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Antisymmetric 4-tensor

  1. Sep 17, 2005 #1
    What is Hodge or duality trnsformation? I just know it is an operation to transform tensor of rank p into rank (n-p), where n is the dimension? I want to know more about it especially how it works in general relativity,can anyone give me some introductory reading for me? Thank you :rolleyes:

    yukyuk
     
  2. jcsd
  3. Sep 17, 2005 #2
  4. Sep 17, 2005 #3

    pervect

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    I think the Hodge duality transformation is the most easily understood in terms of Clifford algebras.

    There is some introductory reading about Clifford algebras

    here

    If you are already familiar with the standard vector dot products and wedge products, it should be fairly easy reading. If you are not already somewhat familiar with the wedge product, it may not be so easy.

    Anyway, suppose you have three non-collinear vectors in a 4-d space (since we are talking about relativity). (Note that this collection of three vectors is really a three-form. I'm not sure if you are familiar with three-forms or not. The Clifford algebra article will describe three-forms in more detail if you are not already familiar with them).

    There is one and only one vector that's orthogonal to all three vectors (the three-form) - you can think of it as the time vector that's associated with the volume element defined by the three non-collinear vectors.

    We can make the length of the vector proportional to the volume of the pareallel piped spanned by the three vectors.

    This vector is the "hodge dual". In the language of forms, it associates a 1-form with every three-form. (I called it a vector before, but it's not really a vector, its the dual of a vector, a 1-form).

    You can do similar transformations with other n-forms.
     
  5. Sep 17, 2005 #4

    robphy

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    Some suggestions [that worked for me].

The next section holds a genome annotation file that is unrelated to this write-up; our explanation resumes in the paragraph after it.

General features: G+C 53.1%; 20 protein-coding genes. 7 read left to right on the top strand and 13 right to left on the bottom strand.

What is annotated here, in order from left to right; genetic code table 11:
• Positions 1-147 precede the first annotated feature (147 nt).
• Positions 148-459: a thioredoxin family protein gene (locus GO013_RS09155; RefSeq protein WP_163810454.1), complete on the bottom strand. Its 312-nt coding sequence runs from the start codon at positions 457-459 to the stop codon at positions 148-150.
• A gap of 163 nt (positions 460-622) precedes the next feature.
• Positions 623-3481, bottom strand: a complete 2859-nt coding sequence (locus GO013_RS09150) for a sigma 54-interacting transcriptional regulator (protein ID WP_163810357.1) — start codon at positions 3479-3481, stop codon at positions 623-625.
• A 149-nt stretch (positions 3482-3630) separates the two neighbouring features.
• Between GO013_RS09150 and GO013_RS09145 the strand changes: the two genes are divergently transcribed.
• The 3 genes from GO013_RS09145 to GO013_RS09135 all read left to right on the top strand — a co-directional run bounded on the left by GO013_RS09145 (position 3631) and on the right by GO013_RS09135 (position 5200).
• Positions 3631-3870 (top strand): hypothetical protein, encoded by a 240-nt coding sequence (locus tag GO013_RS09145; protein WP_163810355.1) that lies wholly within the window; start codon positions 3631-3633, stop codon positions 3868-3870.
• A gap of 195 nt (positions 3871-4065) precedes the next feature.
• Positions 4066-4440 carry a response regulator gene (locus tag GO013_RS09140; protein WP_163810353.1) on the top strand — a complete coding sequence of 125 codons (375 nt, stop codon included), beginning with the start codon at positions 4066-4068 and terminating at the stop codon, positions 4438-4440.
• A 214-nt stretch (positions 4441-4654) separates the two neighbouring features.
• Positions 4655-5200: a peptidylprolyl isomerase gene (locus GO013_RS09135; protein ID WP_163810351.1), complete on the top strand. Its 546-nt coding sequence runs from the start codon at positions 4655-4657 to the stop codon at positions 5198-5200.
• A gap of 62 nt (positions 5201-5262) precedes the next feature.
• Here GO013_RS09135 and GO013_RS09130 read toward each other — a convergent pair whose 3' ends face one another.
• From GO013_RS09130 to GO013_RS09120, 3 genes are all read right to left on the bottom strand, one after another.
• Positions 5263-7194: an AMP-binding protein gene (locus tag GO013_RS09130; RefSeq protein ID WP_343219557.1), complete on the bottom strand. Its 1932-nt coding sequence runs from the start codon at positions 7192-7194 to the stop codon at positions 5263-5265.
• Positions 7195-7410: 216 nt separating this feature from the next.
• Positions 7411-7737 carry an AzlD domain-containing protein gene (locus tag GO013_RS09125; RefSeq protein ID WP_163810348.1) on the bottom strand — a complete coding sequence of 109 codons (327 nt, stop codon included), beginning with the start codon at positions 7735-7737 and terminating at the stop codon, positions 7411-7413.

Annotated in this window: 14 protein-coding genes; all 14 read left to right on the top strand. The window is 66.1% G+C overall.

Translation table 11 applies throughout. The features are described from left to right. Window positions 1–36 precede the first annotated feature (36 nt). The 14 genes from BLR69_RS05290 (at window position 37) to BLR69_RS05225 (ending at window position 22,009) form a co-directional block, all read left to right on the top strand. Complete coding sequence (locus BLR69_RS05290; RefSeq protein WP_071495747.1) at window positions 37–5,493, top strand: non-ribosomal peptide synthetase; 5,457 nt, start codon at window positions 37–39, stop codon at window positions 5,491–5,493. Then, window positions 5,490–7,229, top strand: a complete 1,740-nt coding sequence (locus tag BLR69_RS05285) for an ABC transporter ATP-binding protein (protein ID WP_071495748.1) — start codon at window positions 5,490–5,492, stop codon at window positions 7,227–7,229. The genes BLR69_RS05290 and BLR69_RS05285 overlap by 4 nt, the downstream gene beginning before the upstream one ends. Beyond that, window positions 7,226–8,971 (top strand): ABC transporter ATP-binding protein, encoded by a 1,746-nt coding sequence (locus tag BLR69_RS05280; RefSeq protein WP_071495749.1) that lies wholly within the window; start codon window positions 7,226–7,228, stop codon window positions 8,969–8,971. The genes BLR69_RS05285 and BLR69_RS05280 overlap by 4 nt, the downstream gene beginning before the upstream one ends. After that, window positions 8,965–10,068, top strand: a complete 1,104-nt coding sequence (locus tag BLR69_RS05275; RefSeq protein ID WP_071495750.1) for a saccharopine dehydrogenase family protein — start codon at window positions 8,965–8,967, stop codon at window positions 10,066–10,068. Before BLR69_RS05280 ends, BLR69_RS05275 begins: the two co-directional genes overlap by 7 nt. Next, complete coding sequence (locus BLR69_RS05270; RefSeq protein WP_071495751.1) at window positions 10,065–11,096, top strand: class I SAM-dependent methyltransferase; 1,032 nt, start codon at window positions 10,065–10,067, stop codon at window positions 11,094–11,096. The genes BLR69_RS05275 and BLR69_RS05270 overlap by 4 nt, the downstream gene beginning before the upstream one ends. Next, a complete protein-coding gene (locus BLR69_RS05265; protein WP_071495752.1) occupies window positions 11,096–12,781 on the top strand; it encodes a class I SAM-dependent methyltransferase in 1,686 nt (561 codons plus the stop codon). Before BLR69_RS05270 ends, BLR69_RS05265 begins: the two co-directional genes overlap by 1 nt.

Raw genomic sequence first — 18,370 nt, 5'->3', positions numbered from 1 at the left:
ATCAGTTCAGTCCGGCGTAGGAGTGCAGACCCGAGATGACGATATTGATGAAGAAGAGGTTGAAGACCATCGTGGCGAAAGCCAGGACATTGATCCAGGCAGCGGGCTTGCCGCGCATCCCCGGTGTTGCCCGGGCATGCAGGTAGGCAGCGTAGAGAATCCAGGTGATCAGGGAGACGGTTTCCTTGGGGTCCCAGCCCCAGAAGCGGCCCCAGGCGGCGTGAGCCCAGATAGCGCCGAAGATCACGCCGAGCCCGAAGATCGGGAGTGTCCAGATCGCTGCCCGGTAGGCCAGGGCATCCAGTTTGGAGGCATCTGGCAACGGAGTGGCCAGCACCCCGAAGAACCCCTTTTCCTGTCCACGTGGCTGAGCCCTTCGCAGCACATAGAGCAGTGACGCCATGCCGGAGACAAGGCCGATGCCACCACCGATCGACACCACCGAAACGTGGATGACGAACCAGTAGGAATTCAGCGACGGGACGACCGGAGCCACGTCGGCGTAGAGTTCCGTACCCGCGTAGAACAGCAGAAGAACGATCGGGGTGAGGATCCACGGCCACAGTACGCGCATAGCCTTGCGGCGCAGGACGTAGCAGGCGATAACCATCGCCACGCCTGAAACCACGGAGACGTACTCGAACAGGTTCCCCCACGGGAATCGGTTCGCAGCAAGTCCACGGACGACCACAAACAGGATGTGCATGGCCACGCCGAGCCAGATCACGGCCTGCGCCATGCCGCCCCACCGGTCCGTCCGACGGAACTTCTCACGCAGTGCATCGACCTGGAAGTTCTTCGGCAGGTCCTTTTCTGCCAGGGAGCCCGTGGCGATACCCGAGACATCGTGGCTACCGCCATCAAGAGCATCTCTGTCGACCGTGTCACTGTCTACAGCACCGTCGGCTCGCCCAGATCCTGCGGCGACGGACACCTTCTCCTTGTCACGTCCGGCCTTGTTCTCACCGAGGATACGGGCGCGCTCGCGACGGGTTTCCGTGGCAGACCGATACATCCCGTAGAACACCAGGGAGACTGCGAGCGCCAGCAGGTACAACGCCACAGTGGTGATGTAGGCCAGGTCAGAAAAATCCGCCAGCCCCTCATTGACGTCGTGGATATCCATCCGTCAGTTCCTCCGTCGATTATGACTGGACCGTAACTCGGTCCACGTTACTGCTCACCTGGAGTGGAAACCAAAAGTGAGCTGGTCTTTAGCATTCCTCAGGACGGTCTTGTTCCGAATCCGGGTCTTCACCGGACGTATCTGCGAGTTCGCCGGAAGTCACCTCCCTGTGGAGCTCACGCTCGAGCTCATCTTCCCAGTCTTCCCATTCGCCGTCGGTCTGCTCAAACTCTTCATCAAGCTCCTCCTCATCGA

First, recognize that the [antisymmetric] cross-product of two vectors, which is most naturally visualized as an oriented plane, can be thought of as a vector in 3-dim Euclidean space... with the help of the Hodge dual operation.

    Next, study Hodge duality in electromagnetism.
    For example,
    http://farside.ph.utexas.edu/teaching/jk1/lectures/node22.html
    http://farside.ph.utexas.edu/teaching/jk1/lectures/node23.html

    I'd suggest these books:

    Schouten - Tensor Analysis for Physicists
    http://www.amazon.com/exec/obidos/tg/detail/-/0486655822/

    Bamberg & Sternberg - A Course in Mathematics for Students of Physics
    http://www.amazon.com/exec/obidos/tg/detail/-/0521406498/

    Burke - Applied Differential Geometry
    http://www.amazon.com/exec/obidos/tg/detail/-/0521269296

    Schutz - Geometrical Methods of Mathematical Physics
    http://www.amazon.com/exec/obidos/tg/detail/-/0521298873

    In GR, the Hodge dual shows up when discussing curvature tensors.
    Exercise: The Riemann curvature tensor has two pairs of antisymmetric indices. By dualizing each pair, one gets the "double-dual" of Riemann. Take its [nontrivial] trace. What do you get?
    The answer is in MTW - Gravitation
    http://www.amazon.com/exec/obidos/tg/detail/-/0716703440
     
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